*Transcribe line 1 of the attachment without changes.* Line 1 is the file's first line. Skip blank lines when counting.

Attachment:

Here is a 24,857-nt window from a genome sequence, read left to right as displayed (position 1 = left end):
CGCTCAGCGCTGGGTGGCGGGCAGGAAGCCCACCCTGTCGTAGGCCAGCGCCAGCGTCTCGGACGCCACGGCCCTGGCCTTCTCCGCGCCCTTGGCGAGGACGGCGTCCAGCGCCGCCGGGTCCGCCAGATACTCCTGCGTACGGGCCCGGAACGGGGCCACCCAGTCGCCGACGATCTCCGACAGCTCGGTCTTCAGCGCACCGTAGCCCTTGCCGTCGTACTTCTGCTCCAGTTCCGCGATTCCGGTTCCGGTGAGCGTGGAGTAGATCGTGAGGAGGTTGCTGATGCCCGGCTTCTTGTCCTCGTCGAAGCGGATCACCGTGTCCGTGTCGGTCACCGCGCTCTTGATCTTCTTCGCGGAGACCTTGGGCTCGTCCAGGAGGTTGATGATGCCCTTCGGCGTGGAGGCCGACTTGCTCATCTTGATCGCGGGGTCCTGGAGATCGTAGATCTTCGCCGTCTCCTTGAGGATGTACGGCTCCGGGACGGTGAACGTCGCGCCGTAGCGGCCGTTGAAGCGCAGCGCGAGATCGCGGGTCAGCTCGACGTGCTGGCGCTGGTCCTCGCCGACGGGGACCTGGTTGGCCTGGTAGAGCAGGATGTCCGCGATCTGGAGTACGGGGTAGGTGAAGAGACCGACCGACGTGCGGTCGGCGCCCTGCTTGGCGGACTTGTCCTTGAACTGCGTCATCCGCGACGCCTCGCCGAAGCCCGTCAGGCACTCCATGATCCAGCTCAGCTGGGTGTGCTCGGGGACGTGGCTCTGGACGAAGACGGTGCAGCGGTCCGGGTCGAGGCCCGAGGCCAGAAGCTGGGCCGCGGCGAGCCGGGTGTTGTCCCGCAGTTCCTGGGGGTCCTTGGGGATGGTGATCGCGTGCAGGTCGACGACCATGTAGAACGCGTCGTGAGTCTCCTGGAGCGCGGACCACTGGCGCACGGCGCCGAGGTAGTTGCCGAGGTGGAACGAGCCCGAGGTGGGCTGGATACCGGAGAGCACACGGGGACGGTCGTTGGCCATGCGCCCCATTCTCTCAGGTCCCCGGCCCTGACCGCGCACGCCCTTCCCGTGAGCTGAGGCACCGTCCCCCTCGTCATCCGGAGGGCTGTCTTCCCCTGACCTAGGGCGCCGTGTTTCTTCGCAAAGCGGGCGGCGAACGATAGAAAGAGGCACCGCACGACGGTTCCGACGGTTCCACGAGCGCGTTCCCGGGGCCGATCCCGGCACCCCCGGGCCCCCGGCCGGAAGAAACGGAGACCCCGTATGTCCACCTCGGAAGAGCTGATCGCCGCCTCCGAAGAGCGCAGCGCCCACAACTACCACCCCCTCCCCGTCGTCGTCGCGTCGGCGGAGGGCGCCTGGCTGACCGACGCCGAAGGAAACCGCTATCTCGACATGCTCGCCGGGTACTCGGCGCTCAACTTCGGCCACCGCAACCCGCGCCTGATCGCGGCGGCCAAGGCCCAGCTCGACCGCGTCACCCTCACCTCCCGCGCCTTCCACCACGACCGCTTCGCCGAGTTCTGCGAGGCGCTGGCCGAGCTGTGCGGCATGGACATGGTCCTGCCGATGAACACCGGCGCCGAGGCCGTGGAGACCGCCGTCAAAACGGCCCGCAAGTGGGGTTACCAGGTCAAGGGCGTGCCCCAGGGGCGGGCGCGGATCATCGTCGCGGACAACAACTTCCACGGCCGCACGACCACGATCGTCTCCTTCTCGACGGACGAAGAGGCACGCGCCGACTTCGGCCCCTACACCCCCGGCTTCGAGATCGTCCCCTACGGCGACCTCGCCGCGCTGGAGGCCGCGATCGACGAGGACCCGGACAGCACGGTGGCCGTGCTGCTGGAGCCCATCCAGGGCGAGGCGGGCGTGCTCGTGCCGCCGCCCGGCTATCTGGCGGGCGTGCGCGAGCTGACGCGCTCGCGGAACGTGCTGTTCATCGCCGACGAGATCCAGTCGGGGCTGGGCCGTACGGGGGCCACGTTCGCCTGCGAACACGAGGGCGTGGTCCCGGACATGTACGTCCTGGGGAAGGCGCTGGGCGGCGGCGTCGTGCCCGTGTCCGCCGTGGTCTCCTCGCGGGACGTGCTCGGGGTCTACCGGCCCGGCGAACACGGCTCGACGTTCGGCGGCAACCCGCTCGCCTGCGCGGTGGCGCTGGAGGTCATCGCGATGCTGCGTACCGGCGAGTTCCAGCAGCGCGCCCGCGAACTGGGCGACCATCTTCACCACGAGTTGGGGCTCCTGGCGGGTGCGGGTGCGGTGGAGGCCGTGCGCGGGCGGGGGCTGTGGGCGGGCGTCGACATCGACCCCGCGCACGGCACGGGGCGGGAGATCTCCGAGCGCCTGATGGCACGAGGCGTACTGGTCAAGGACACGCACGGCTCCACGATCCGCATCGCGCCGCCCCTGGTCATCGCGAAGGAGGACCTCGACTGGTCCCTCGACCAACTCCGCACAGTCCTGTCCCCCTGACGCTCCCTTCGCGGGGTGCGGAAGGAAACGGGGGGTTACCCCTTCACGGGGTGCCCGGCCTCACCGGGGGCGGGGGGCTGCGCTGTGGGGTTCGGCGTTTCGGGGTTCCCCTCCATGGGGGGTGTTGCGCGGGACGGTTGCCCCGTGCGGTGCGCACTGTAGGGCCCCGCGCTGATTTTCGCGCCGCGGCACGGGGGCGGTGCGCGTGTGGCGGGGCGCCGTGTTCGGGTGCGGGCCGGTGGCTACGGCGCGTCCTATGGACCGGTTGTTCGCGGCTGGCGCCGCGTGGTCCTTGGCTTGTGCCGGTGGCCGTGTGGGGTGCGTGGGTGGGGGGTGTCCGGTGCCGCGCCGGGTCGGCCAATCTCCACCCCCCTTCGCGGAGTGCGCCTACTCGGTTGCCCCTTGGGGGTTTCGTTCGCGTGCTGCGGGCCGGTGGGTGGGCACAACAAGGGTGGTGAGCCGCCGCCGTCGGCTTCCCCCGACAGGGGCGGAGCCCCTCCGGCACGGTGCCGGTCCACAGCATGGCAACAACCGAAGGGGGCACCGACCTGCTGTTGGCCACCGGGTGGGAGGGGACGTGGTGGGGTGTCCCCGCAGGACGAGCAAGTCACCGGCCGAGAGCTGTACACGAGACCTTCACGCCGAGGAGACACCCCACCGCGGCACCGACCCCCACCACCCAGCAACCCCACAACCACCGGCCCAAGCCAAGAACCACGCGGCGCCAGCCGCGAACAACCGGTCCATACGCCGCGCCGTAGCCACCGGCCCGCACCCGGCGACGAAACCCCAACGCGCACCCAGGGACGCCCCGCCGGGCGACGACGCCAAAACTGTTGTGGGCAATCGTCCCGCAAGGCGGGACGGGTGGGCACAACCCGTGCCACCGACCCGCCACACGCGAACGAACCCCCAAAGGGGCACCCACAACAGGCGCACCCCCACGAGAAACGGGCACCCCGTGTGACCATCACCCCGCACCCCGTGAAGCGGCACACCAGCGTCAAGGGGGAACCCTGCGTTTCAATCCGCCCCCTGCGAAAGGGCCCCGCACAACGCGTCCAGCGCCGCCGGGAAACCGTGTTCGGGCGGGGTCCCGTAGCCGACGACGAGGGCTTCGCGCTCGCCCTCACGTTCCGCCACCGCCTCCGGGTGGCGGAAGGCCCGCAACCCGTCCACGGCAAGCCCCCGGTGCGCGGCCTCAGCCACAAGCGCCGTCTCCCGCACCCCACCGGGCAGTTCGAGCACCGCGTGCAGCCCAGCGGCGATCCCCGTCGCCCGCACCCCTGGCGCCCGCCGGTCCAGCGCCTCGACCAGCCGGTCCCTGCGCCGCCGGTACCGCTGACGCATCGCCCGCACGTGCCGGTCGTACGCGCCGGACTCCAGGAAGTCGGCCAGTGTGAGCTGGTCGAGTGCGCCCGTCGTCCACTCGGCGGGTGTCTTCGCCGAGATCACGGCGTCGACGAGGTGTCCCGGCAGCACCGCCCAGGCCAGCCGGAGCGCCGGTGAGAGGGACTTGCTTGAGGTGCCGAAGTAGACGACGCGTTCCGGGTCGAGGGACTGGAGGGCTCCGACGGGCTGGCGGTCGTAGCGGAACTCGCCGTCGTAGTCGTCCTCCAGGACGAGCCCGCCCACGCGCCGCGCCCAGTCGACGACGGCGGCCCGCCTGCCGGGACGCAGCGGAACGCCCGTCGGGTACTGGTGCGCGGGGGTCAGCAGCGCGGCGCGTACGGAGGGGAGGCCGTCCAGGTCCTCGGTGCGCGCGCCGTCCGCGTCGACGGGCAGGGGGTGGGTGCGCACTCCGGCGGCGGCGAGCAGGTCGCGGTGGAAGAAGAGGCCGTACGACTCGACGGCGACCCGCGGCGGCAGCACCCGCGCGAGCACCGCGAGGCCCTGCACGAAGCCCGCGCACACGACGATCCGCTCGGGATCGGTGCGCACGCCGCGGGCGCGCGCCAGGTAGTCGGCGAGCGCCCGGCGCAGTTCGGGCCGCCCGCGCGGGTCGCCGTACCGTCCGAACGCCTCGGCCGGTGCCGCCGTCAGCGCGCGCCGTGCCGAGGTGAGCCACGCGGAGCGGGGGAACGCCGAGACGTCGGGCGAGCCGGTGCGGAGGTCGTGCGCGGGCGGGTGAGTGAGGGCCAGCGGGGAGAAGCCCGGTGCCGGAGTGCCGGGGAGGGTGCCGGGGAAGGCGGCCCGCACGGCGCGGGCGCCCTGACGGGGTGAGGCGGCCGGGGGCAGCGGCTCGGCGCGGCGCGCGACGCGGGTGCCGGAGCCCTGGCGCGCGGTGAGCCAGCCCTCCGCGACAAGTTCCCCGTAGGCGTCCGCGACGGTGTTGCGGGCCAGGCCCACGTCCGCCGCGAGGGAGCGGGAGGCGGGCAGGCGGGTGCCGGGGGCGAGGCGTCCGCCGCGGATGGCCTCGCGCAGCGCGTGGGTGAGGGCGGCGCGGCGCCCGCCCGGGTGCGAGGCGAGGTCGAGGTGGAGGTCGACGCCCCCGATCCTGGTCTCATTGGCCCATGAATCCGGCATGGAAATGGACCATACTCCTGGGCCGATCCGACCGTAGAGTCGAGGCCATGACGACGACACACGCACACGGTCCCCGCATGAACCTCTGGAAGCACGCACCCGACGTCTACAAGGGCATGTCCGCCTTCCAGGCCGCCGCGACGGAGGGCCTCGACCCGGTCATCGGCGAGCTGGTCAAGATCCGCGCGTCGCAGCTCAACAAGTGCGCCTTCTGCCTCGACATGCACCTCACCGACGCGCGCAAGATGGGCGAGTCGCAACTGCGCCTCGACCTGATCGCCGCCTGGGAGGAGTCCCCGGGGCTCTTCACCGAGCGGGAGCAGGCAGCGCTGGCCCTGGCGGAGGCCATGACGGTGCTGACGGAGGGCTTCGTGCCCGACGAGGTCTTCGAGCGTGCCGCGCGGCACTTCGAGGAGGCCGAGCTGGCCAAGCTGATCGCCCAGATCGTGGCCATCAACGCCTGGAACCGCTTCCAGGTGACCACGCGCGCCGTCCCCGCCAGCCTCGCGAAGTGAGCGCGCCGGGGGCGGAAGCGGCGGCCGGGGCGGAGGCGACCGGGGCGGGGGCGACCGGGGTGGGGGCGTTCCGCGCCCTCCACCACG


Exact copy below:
Here is a 24,857-nt window from a genome sequence, read left to right as displayed (position 1 = left end):